All-veteran improv team Smoking and Joking competed, advanced in FIST 2023

Washington Improv Theater is a longtime partner with the Armed Services Arts Partnership, an organization that provides artistic outlets to the American veteran community. WIT’s classes are a popular option (and are registering now!) and many ASAP students continue on past Level 1.

In the 2023 FIST tournament, the team Smoking and Joking advanced to Round 2 of the tournament. The team was made up of veterans from ASAP as well as Clyde Thompson, a WIT faculty member and veteran who has taught classes for ASAP. WIT spoke Thompson and teammates Maria Batdorff, Joe Gagliardi, and Krys Palacios, about their experiences with improv and participating in FIST.

Tell me about your backgrounds. When did you serve in the armed forces and how did you get connected with ASAP?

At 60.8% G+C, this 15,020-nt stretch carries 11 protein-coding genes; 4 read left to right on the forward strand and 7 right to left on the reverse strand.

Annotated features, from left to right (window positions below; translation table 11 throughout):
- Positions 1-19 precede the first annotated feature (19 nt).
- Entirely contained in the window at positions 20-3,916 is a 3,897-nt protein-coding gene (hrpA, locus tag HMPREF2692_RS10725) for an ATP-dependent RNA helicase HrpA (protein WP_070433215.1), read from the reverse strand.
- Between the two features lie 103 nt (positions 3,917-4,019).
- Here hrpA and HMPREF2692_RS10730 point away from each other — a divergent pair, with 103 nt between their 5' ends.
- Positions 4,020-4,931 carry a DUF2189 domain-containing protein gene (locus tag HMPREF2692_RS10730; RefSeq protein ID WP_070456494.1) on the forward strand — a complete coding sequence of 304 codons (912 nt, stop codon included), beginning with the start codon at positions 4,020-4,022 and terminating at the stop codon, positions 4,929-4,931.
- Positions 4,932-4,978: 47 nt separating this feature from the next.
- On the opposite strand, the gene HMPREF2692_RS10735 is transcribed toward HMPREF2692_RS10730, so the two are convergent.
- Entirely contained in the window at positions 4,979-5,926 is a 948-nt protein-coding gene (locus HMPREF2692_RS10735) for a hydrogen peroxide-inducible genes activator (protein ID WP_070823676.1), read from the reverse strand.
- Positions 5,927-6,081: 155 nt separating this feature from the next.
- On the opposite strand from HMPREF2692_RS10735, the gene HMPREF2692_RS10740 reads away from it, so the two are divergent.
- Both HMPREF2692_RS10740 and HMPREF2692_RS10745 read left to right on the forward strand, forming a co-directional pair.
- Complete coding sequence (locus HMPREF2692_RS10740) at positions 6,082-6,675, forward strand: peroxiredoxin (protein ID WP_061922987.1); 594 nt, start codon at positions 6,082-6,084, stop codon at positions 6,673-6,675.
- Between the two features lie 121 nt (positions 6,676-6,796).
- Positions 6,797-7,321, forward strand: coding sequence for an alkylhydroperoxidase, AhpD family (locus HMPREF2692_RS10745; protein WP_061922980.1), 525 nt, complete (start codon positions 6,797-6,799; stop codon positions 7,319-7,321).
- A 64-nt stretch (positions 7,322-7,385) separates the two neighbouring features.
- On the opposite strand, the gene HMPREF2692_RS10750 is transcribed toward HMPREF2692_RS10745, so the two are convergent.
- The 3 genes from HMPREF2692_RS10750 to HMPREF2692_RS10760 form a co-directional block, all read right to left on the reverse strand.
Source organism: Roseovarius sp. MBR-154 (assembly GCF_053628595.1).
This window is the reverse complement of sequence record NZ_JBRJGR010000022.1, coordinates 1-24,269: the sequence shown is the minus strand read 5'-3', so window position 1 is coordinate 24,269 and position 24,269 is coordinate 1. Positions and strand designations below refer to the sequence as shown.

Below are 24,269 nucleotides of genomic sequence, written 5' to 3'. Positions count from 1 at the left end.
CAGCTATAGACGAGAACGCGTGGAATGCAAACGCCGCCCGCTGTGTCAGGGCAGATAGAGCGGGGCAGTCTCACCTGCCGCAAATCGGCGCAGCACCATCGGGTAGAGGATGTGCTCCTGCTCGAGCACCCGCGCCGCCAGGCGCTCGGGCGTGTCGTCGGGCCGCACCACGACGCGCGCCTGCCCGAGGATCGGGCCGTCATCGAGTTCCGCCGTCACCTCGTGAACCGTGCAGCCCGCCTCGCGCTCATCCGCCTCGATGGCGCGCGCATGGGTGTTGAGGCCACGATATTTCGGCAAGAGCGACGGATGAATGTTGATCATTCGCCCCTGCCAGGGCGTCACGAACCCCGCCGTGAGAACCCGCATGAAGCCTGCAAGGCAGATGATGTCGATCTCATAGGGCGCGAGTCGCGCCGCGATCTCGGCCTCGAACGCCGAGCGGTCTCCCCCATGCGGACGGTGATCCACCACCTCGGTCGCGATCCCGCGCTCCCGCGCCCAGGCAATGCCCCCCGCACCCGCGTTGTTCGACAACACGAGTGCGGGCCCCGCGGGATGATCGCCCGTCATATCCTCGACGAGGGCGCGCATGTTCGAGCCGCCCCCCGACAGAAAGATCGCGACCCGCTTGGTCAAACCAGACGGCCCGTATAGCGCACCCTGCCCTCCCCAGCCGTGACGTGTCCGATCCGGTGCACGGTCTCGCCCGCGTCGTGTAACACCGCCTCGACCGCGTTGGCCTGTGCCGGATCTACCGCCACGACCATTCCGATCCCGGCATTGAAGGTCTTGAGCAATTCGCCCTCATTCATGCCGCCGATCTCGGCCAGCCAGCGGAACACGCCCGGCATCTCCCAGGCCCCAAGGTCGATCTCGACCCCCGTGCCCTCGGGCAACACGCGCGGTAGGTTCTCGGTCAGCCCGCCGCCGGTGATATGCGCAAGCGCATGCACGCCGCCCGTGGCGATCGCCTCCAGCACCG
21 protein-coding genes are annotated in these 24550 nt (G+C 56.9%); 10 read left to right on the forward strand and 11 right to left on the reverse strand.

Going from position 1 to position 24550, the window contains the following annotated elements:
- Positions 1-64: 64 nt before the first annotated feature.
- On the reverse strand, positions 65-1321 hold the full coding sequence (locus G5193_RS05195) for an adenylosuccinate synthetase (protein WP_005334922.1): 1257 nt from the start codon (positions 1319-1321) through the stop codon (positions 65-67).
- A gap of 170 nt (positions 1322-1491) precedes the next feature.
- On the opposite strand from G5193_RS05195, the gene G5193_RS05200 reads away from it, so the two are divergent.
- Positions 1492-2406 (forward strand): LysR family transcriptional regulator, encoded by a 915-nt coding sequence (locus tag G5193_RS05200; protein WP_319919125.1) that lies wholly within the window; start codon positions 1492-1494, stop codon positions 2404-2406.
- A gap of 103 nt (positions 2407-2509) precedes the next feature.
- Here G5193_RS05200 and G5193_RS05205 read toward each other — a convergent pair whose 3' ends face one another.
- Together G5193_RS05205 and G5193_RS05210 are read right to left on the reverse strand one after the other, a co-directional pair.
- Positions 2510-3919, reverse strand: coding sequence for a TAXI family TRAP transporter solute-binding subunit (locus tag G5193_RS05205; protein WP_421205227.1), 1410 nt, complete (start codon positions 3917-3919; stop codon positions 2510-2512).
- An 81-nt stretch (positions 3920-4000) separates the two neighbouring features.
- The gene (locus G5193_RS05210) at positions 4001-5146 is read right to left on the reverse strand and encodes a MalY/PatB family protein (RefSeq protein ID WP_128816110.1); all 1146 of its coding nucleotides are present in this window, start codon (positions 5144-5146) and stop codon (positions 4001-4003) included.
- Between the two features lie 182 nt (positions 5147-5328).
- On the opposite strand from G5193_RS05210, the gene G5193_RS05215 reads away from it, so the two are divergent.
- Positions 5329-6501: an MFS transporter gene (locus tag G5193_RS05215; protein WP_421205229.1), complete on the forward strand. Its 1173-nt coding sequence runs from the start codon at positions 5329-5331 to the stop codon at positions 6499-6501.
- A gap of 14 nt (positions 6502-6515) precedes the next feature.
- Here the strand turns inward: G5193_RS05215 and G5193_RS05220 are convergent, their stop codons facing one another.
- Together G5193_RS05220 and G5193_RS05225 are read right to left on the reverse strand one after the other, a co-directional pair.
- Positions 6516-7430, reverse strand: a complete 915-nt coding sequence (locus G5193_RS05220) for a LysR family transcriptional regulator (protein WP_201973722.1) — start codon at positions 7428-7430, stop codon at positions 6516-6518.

Maria: I entered the Navy through Officer Candidate School in May 2008. I served as a Surface Warfare Officer on active duty, completing two sea tours onboard USS NEW YORK (LPD 21) and USS MONTEREY (CG 61) followed by a shore tour in Millington ,TN at Navy Recruiting Command. In 2016 I transitioned from active duty to the Navy reserves where I continue to serve, on weekends and two or three weeks a year. While transitioning from active duty I decided to move to the DC area for a job in 2016. When I arrived I began looking for ways to make friends in the area. I discovered ASAP through a Facebook post. I had previously thought about trying stand-up comedy but didn’t know how to get started. I applied for and was accepted into the Spring 2017 Comedy Bootcamp and it was a fantastic experience. I really loved the teamwork aspect of the class and the grad show felt like an awesome culmination of all our work.